Last we heard from People Make Games journalist Quintin Smith, he’d posted a video to YouTube accusing Roblox of exploiting young game developers to essentially get free labor for their platform. With Roblox’s minimum payout set at $1,000, only the biggest user-generated games ever result in a player receiving a paycheck.
After that video was published, Smith was inundated with emails from Roblox users telling him that was just the tip of the iceberg, so now Smith has returned with an even more disturbing report that paints Roblox as a cesspool of child abuse.
Exploiting young game developers is indeed just the start because it’s not just Roblox that’s doing the exploitation. Smith talked to a game developer named Jordan who built one of the platform’s most successful games only to go from being a partner making a share of the profits to being an employee for a corporation that demanded he work ever longer hours to keep making the same pay.
Worse, since Roblox doesn’t police their developers and because the platform is aimed at bringing children into game development, there’s a very real question about whether or not child labor laws are being violated.
And it’s not just labor laws potentially being violated. People Make Games accused Roblox of having woefully inadequate moderation tools for both users and games. Problematic games that violate Roblox's terms of service can remain on the platform for some time while banned users can easily evade those bans to continue doing whatever nefarious acts they please.
Some of those acts can be difficult to stomach. Smith interviewed a then 12-year-old girl named Sarah (not her real name) who began collaborating with a Sonic fan game creator named Doc (who was 24 at the time), but that collaboration quickly turned to unwanted sexting. It took years for Sarah to come to grips with the fact that this behavior was not okay, but when she finally went public, many in the fangame's community attacked her for speaking out.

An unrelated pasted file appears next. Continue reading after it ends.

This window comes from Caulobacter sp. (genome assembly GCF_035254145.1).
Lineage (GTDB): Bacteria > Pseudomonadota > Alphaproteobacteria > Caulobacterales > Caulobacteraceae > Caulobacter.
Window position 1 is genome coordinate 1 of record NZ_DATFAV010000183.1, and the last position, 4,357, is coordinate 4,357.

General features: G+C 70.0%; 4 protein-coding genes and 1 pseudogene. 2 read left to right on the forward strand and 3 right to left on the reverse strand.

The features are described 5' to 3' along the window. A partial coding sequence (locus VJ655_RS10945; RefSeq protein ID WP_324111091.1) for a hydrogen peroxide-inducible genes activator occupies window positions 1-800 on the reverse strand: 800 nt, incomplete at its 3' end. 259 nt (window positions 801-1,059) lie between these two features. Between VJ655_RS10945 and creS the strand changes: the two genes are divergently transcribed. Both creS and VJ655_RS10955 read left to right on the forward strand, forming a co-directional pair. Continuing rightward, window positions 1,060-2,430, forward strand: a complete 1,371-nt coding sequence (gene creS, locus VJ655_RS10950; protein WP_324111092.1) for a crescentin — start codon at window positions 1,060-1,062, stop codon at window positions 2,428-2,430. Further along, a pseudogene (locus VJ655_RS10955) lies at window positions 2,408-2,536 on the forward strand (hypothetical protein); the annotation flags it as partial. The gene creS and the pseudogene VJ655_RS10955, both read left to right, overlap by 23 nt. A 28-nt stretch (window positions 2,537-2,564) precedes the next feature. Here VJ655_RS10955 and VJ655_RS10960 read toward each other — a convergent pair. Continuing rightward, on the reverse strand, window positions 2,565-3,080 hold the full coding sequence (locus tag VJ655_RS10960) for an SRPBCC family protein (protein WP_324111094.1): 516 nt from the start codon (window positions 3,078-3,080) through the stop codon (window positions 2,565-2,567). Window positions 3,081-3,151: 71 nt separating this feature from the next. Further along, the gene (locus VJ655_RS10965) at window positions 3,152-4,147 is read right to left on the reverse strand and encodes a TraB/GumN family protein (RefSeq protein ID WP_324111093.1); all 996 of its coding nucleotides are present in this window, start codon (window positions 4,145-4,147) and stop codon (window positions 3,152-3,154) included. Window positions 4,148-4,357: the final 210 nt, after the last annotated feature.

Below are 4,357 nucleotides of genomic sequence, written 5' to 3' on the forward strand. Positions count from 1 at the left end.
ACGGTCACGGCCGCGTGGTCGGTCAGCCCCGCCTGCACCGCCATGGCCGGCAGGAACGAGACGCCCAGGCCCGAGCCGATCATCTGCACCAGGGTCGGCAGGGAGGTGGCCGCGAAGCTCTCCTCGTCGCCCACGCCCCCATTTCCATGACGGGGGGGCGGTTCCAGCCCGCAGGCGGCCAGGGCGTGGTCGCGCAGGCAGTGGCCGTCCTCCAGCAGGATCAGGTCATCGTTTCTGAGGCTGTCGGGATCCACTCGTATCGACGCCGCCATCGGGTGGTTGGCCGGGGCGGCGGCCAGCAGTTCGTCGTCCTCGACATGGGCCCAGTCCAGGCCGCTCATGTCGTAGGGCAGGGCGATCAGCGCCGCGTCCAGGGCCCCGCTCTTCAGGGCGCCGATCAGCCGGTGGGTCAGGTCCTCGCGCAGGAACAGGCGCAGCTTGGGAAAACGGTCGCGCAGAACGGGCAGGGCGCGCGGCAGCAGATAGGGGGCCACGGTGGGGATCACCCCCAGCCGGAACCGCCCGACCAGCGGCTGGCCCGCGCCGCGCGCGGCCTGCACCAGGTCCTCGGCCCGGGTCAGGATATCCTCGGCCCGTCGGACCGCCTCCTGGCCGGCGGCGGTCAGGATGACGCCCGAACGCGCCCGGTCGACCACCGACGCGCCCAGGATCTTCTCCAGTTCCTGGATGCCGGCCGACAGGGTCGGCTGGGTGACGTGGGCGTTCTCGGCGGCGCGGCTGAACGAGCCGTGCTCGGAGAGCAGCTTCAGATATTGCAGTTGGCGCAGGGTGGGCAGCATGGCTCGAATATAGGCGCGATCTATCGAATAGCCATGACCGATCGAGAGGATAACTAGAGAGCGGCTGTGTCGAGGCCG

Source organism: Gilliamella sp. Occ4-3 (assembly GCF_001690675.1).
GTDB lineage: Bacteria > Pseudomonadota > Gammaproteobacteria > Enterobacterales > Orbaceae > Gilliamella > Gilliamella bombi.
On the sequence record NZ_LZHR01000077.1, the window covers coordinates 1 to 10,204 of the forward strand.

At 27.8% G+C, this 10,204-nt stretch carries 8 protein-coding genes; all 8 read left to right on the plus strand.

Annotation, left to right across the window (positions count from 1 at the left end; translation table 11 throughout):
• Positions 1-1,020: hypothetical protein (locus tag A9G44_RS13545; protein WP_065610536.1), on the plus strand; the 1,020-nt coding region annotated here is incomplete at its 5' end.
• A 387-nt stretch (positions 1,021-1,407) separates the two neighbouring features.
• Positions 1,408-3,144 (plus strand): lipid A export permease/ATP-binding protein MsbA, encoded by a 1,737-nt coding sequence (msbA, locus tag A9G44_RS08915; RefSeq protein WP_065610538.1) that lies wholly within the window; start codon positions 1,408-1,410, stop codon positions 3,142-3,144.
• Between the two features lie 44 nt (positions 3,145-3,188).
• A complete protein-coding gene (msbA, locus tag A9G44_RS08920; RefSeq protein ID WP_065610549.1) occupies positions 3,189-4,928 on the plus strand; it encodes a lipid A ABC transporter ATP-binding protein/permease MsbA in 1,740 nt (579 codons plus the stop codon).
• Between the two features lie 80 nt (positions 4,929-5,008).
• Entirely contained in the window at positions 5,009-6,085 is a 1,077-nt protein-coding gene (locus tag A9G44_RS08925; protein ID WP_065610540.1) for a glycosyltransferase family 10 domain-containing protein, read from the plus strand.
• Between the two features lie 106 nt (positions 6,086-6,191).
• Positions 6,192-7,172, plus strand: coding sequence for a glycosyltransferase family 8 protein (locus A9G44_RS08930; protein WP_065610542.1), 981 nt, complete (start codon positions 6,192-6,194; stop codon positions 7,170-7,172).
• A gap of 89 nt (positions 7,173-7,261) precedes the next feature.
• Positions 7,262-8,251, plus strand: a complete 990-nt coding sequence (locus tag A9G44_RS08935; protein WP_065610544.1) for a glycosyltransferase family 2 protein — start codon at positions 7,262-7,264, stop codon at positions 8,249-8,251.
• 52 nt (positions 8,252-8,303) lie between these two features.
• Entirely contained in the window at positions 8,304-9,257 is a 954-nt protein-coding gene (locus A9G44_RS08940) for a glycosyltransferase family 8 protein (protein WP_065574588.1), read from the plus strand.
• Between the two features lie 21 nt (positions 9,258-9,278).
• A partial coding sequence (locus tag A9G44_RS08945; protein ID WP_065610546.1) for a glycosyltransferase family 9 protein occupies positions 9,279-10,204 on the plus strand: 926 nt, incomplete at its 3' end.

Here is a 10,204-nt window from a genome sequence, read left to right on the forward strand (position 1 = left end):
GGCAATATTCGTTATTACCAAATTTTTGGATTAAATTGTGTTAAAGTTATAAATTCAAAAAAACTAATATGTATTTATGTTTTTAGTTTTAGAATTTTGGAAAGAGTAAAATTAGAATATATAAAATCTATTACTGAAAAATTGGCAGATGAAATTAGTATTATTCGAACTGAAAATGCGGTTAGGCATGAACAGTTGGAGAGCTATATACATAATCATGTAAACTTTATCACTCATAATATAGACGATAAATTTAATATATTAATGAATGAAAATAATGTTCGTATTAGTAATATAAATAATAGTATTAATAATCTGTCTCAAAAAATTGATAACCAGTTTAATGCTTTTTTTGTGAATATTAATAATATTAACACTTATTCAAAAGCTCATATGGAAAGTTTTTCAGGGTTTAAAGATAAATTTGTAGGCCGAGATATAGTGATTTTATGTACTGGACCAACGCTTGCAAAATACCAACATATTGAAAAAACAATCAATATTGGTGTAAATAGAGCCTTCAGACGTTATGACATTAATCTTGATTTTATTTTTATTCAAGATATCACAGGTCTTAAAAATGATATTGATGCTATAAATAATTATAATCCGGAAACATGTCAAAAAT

Doc denied the accusations of pedophilia in a follow-up interview with Smith. Roblox eventually banned Doc thanks to screenshots of his behavior, but Doc has apparently been able to retain both monetization and full creative control of his Sonic fan game despite the apparent ban.
People Make Games then moved on to Roblox's Collectible Market which is essentially a market of expensive in-game collectibles where children can gamble. Smith noted several items on the Collectible Market that sell in the tens of thousands of dollars. Roblox initially sells these cosmetics (which are typically tie-ins with companies or celebrities) in the tens of dollars, but they immediately skyrocket in price once the initial sale of these items runs dry. Then users can purchase or trade for them on the Collectible Market where the rules of supply and demand determine the price.
However, sometimes prices can reach the equivalent of a small car. And because Roblox provides users with a chart outlining the price growth of each item, players are indirectly encouraged to play the Collectible Market like a giant stock market.
People Make Games spoke to one Roblox player who took their skills at the Collectible Market to Wallstreet where he's now working at a venture capital firm.
Finally, there’s the Roblox black market which consists of numerous websites where players can trade their in-game items or Robux for actual cash from other players. Using these sites is against Roblox’s terms of service, but players often do so simply because they offer more real-world money than Roblox does.
The problem with these sites is that they operate completely without oversight, making them ripe for malware, scams, hidden fees, or other nefarious activities.
People Make Games blames Roblox's relentless drive for profit and a total lack of government regulation as the cause of all these abuses, but notes that it's hard enough getting parents to understand Roblox — let alone politicians. Roblox Corporation's net value is now measured at roughly $38 billion with over 150 million monthly users.
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